The Benefits of Fiber-Reinforced Polymer in Power Transmission

As humanity strives to transition towards more environmentally sustainable practices to combat climate change, our electrical power grid is grappling with significant challenges. The U.S. power grid, which received its last major upgrade over seven decades ago, is now burdened by aging infrastructure consisting of poles and lines that are ill-equipped to meet the demands of an increasingly electrified society. The proliferation of electric vehicles and the rapid expansion of 5G infrastructure are placing unprecedented strain on our power distribution systems and utility poles, exacerbating the situation. This strain is compounded by the escalating frequency and intensity of severe weather events that further stress the already fragile grid.

In addition to the perennial issues of insufficient funding and a shortage of skilled labor, the modernization of the grid faces a unique supply chain challenge posed by nature itself: the sourcing of high-strength poles from trees. To address this issue, it is crucial to first examine the state of our wood resources. Subsequently, it becomes imperative for power industry professionals to broaden their toolkit by incorporating composite materials into the grid infrastructure.

So, How Do The FRP Utility Poles Compare?

FRP, or Fiber-Reinforced Polymer, is an engineered material composed of reinforcement fibers, polymer resin, and additives, known for its exceptional strength and durability. FRP utility poles are manufactured using a pultrusion process, ensuring a consistent cross-sectional shape, fiber tension, and orientation. To put their lightweight advantage into perspective, consider that a typical 40-foot Class 1 wood pole weighs approximately 1,100 pounds, while a similar steel pole weighs about 692 pounds. In contrast, an equivalent FRP pole weighs only 412 pounds. This reduced weight makes FRP poles an excellent choice for applications in limited-access areas or helicopter setups, as they can be transported in larger quantities with fewer loads without compromising on strength.

When assessing the strength-to-weight ratio, FRP outperforms traditional materials. Although the stiffness-to-weight ratio of glass FRP is slightly lower than that of steel, this can be compensated for by optimizing the cross-section geometry. Moreover, FRP utility poles offer several other advantages that make them suitable for both transmission and distribution purposes, including their safety features, resilience, and extended service life.


  • Safety is a paramount consideration, and FRP poles excel in this aspect. Demonstrations by line crews have shown that composite poles are light enough for a single person to move on the ground, and they can be field-drilled, a capability lacking in concrete and steel poles. Additionally, FRP poles are free from pesticides or harmful chemicals and do not release any hazardous substances into the ground. FRP poles address a significant drawback of steel poles: conductivity and low dielectric strength. Steel poles require proper insulation to prevent electrical hazards, interruptions, or breakdowns when exposed to high voltages due to their metallic nature. In contrast, FRP exhibits low thermal conductivity and impressive dielectric strength, enhancing safety in electrical applications.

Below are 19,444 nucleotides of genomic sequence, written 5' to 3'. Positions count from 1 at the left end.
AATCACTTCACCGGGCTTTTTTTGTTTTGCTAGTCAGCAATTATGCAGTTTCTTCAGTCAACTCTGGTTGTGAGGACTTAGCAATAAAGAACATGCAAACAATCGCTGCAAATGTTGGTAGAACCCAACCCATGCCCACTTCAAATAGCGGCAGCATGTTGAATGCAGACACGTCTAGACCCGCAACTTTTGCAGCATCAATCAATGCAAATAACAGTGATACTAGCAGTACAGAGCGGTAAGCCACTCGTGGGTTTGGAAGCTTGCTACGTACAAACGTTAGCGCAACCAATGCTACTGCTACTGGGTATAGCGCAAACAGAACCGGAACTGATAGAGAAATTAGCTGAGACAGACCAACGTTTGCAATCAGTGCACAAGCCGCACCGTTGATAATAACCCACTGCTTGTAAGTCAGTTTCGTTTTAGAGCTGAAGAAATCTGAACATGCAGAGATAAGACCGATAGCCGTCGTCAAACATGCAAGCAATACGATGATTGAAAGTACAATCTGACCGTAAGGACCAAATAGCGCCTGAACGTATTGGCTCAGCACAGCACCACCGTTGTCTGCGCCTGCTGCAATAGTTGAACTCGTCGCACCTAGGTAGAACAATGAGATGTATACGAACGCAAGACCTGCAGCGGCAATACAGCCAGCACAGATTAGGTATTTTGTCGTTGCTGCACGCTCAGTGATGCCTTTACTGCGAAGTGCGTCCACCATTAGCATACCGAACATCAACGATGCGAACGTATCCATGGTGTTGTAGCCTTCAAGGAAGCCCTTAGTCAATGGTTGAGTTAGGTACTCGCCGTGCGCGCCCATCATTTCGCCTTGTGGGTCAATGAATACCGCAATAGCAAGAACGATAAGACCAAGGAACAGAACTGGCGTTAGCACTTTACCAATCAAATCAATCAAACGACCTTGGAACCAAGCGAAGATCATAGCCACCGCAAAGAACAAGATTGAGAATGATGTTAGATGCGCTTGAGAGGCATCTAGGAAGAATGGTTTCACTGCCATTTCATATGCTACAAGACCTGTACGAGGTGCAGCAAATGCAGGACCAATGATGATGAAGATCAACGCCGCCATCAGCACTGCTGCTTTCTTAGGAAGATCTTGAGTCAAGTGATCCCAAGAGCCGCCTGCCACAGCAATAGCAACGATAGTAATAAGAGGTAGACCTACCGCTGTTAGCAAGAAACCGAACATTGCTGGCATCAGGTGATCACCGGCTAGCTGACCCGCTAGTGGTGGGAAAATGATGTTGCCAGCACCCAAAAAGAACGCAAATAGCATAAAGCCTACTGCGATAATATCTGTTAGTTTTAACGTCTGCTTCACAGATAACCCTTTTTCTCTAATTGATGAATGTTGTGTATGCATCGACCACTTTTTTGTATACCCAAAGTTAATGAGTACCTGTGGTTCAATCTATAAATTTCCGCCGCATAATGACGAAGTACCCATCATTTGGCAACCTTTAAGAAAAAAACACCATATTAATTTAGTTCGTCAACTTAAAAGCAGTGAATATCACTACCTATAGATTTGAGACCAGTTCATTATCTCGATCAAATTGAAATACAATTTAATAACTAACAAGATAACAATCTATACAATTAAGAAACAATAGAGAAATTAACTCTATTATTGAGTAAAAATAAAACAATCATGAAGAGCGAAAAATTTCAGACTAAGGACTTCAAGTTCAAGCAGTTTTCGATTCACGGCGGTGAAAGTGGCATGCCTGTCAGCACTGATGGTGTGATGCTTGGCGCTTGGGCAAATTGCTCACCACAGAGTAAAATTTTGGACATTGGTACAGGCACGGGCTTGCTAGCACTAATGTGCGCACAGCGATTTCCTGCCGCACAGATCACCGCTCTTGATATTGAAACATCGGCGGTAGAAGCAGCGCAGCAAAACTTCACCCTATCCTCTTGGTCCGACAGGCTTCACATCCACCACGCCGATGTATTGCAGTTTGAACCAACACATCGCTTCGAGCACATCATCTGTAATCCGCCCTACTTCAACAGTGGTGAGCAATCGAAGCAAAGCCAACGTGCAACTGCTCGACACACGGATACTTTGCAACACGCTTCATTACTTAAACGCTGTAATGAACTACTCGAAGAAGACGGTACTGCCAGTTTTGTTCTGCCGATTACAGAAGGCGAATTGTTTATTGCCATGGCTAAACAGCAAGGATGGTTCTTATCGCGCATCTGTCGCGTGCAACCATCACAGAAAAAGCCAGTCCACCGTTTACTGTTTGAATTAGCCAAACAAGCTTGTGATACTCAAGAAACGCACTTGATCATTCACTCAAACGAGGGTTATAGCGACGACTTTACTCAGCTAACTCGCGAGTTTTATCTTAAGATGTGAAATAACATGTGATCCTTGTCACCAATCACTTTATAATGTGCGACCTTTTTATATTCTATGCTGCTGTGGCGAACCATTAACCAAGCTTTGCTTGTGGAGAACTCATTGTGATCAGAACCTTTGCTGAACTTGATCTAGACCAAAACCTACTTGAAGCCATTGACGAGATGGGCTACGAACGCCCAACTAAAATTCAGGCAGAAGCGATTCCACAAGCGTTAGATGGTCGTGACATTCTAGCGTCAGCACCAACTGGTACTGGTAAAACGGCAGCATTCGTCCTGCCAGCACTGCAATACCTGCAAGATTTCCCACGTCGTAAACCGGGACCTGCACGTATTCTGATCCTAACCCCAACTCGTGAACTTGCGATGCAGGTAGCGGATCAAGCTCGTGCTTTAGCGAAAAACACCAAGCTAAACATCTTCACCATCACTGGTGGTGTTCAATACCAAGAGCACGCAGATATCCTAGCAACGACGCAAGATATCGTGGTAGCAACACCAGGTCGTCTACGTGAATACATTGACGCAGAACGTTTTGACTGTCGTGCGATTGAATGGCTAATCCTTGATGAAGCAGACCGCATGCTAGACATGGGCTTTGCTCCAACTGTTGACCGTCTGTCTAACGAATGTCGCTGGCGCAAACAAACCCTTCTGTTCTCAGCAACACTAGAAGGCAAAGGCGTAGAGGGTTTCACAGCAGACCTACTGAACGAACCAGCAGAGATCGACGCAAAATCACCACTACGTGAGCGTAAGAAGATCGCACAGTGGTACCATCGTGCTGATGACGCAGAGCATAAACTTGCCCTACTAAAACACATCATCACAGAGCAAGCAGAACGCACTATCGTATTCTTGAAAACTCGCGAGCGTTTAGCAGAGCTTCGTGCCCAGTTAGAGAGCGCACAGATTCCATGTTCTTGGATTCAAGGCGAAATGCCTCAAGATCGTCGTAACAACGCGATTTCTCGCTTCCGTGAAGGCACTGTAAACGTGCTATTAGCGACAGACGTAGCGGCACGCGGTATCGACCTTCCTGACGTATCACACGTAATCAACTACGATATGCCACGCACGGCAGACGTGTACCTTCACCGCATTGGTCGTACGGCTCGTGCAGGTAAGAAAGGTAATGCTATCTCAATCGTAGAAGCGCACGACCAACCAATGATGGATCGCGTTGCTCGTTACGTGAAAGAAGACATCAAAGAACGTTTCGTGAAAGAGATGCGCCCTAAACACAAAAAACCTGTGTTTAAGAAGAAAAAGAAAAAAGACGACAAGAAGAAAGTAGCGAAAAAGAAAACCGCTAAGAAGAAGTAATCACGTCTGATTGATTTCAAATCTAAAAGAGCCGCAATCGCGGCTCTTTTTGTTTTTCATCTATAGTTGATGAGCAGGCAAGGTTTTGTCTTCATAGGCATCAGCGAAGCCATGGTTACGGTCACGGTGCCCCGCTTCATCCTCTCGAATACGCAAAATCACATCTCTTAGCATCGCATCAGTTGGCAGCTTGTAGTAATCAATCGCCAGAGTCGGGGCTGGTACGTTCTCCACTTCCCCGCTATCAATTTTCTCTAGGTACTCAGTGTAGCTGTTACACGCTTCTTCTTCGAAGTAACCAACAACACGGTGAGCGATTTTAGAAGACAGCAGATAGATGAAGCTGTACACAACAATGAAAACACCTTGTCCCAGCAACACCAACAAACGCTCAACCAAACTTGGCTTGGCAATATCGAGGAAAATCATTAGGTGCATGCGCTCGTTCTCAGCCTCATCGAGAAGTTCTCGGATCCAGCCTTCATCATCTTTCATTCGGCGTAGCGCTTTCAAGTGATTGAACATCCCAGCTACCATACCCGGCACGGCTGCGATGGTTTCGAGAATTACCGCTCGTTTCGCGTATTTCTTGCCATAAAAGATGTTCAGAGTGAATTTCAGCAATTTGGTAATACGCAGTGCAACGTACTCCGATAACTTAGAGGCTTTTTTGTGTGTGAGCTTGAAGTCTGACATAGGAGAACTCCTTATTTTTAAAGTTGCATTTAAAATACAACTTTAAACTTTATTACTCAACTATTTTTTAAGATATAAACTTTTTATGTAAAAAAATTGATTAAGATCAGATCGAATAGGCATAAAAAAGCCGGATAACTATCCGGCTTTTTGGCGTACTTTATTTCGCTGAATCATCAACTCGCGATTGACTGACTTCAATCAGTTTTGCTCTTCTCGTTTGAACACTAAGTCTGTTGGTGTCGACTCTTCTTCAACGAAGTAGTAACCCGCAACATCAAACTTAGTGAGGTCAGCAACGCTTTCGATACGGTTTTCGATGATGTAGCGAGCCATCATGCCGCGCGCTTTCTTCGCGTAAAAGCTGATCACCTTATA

• In terms of resiliency, the pultrusion process used to create composite poles ensures a coefficient of variation of less than 5%. These pultruded profiles boast higher tensile strength than conventional steel and are designed with some flexibility to withstand substantial loads during extreme conditions while returning to their original state. This resilience distinguishes them from steel, which remains deformed if stressed beyond its yield strength, as well as wood and concrete, which can fracture. Moreover, FRP’s ability to absorb impact energy is notably superior to competing materials. FRP poles can absorb twice as much impact energy as wood and, significantly, ten times more than steel. Additionally, FRP poles possess a commendable modulus of elasticity and flexural strength, making them a top choice for transmission design engineers seeking reliability and safety.


  • FRP poles boast impressive longevity. Their inherent corrosion resistance stems from the composite’s inability to undergo oxidation. This inherent property renders FRP poles inert to a broad range of bases and acids. Unlike wood and concrete alternatives, FRP exhibits minimal moisture absorption, remaining impervious to degradation caused by moisture exposure, in stark contrast to steel. Additionally, composite poles lack appeal to termites, woodpeckers, squirrels, beavers, and other wildlife known for causing damage to wooden poles. To further enhance their durability, FRP poles receive a non-toxic coating for ultraviolet (UV) protection. Additionally, for aesthetic or architectural considerations, composite utility poles can be custom-tinted to meet customer color specifications, allowing them to seamlessly blend into their surroundings.


(Find more information on Fiber-Reinforced Polymer from the sourced blog post by Power Magazine written by Dustin Troutman, at this link: Click Here

“Creative Composites Group (CCG) is just one manufacturer of pultruded FRP utility poles. The following link will open a large chart titled “StormStrong Round Pole Mechanical and Physical Properties,” which shares data for the four round FRP poles currently offered by CCG.

Dustin Troutman is corporate director of Marketing and Product Development with Creative Pultrusions Inc., a CCG company.” -Power Magazine, Dustin Troutman